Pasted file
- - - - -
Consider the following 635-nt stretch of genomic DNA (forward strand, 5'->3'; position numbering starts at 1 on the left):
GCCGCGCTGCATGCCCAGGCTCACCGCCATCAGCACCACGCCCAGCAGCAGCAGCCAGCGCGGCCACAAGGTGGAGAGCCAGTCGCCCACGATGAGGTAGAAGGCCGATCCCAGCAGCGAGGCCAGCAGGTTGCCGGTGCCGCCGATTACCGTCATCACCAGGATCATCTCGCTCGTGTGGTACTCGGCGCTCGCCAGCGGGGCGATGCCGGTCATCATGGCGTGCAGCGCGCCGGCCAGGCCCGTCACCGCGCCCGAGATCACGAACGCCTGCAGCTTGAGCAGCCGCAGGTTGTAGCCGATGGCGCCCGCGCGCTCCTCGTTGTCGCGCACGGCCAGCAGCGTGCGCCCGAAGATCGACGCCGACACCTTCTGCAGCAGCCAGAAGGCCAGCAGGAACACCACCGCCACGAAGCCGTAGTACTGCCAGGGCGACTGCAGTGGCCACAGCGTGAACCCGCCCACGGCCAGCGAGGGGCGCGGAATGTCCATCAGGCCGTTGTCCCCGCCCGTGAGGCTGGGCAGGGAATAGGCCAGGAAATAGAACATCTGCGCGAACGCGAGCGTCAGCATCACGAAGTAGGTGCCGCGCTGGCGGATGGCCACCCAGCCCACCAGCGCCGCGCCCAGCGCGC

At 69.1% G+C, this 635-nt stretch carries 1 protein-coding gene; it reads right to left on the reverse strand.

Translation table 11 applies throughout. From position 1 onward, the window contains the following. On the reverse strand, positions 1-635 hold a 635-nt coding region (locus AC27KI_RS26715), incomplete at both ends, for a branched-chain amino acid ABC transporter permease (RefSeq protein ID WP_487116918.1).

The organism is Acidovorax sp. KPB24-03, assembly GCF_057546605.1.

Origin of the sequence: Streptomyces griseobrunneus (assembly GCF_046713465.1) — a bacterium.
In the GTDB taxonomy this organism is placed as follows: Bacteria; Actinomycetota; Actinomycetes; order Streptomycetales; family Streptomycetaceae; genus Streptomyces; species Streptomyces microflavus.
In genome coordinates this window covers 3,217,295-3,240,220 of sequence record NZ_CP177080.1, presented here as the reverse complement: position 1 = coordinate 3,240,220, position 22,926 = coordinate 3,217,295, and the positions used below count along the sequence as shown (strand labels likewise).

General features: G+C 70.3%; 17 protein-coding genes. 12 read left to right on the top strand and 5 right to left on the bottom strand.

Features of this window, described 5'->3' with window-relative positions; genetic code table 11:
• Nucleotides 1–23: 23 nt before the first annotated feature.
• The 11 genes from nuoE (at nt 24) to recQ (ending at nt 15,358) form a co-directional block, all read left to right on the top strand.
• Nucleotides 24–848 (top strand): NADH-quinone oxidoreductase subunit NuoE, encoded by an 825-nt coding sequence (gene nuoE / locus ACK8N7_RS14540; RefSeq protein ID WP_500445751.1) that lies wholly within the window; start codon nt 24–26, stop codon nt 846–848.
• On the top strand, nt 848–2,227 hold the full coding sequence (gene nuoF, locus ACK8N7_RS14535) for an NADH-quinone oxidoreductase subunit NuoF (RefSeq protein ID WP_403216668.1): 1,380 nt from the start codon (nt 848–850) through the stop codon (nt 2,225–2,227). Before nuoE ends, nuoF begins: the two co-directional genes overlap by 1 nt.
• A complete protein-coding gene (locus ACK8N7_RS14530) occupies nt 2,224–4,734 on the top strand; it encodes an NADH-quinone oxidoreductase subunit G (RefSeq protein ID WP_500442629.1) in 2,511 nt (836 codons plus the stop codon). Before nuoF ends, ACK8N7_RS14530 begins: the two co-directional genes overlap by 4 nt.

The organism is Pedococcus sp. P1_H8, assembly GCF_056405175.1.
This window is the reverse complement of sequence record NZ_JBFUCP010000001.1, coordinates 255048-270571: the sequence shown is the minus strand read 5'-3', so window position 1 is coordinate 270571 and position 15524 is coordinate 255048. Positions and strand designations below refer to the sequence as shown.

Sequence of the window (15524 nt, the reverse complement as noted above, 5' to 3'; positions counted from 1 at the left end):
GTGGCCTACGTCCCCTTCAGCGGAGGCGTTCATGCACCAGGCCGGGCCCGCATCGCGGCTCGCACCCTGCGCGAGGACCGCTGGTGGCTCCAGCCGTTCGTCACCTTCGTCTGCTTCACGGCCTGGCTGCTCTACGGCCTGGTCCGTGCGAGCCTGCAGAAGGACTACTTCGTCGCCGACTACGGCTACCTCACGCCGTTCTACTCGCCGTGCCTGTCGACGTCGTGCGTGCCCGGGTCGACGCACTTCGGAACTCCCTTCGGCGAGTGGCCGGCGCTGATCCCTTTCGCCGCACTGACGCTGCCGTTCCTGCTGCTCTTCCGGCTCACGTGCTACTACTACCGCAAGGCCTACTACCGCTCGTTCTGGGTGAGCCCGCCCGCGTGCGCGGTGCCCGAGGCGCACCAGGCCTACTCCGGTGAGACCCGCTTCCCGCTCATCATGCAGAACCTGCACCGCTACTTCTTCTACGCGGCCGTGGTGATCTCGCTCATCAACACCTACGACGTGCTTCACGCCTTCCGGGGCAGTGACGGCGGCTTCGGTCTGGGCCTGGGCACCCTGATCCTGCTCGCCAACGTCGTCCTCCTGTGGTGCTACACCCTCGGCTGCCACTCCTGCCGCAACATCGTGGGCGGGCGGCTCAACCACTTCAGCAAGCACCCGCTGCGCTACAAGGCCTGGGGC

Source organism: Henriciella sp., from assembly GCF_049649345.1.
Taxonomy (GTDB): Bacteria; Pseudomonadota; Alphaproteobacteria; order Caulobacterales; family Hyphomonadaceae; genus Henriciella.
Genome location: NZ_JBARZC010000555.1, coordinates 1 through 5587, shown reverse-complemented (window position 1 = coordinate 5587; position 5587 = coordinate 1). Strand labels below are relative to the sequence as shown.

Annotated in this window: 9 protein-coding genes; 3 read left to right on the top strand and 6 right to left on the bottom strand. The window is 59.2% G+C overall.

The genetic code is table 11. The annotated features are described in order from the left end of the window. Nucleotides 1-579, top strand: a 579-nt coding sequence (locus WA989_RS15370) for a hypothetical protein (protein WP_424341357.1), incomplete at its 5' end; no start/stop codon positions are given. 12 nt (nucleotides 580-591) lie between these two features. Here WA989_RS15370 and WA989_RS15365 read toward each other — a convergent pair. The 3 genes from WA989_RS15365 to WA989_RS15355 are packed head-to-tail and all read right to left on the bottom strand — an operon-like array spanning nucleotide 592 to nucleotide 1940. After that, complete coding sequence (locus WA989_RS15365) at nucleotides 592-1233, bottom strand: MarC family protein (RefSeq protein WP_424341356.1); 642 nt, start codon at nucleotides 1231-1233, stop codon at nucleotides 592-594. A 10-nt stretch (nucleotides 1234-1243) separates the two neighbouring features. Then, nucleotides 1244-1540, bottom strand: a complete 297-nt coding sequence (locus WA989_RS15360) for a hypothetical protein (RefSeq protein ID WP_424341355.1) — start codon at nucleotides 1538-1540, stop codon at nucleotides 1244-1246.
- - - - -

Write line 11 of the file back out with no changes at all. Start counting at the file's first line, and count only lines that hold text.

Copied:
• Nucleotides 1–23: 23 nt before the first annotated feature.